A conviction for a DUI first offense in Pennsylvania may leave the defendant with six months of probation, a fine, and court-ordered treatment. Long before a conviction in court, the accused faces an arrest. The police might notice something suspicious about a person’s behavior and investigate. An officer’s assertion of “reasonable suspicion” could support the actions taken. If the court feels reasonable suspicion is lacking, things may go in the defendant’s favor.
Signs of driving drunk
Drunk drivers could present a danger since an impaired driver is prone to accidents. When the police notice a driver has difficulty controlling a vehicle, suspicions about intoxication may arise. Swaying back-and-forth across the road and other obvious problems with driving aren’t the only behaviors that may raise concerns. When someone staggers out of a bar and has a hard time getting keys out of a pocket, the would-be driver might be highly intoxicated.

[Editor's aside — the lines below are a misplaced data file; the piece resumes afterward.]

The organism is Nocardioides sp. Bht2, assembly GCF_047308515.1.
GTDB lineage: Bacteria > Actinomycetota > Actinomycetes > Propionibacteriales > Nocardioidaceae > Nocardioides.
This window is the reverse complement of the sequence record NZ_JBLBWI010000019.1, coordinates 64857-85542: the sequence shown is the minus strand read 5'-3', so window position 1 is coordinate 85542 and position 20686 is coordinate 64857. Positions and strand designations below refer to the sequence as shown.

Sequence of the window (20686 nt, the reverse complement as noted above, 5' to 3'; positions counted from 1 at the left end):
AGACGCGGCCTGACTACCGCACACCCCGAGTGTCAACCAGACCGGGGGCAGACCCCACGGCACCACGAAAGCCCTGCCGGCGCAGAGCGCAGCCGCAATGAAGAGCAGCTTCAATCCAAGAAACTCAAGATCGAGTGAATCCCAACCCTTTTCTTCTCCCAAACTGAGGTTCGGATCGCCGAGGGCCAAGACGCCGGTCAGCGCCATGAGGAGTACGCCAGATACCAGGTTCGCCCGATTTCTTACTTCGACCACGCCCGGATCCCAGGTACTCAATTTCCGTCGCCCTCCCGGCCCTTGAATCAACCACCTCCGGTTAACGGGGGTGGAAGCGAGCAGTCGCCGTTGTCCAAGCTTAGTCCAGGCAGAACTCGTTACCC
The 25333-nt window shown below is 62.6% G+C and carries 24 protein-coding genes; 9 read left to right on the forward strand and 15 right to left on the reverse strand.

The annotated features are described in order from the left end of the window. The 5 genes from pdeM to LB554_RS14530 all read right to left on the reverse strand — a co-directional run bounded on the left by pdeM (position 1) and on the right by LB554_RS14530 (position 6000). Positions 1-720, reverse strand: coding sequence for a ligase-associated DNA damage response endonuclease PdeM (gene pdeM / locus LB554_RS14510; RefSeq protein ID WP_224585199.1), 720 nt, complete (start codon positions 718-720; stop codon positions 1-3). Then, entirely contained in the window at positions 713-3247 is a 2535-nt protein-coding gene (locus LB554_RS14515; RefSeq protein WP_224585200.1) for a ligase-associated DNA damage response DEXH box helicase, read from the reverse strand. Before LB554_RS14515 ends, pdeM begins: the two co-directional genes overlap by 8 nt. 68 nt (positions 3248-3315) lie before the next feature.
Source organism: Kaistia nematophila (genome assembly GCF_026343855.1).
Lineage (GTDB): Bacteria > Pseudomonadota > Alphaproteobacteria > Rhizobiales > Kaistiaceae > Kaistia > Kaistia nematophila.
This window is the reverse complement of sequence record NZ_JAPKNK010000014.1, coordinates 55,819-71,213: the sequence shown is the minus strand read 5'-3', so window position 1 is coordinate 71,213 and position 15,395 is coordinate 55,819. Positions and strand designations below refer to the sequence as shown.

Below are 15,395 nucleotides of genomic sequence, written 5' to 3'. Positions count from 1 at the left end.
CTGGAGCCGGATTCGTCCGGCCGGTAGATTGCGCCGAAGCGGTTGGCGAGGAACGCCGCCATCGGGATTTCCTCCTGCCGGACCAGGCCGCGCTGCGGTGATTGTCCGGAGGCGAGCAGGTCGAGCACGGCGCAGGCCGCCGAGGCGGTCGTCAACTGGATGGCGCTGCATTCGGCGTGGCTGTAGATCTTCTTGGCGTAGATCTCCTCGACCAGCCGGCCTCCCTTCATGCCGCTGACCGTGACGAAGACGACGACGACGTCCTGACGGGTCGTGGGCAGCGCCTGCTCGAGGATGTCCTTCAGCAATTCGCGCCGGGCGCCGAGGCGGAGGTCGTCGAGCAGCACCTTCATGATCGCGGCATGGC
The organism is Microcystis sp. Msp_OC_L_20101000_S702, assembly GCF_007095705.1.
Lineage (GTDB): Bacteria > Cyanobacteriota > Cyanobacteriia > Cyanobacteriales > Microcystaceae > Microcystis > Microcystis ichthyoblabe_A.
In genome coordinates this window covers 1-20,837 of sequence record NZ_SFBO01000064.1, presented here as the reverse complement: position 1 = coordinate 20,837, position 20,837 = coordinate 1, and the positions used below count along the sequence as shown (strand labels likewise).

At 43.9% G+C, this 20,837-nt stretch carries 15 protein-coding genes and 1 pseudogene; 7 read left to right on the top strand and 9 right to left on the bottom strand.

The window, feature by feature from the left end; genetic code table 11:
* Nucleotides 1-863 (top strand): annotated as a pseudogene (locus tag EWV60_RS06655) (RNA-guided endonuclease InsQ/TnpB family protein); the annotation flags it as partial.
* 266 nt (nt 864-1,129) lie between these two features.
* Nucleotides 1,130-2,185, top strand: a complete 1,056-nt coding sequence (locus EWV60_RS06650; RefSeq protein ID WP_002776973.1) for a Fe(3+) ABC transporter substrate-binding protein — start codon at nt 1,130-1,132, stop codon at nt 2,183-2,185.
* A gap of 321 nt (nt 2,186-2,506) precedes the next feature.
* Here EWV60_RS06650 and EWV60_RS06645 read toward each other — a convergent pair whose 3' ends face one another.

What happens when a vehicle comes to a complete stop at a stop sign a little late? How about when the vehicle seems to drive slightly slower than posted limits? Such behavior might catch an officer’s attention but could fall below the legal bar for reasonable suspicion.
Reasonable suspicion and criminal law
With reasonable suspicion, an officer must establish facts that someone committed a crime. While not as high a bar as probable cause, reasonable suspicion requires more than an opinion or guess. When a vehicle moves erratically after someone pulls out of a nightclub’s parking lot, an officer may have reasonable suspicions about drunk driving.
The court may dismiss the charges if an attorney could prove that an officer lacked reasonable suspicion. Illegal arrests that violate the accused’s rights face challenges in criminal courts.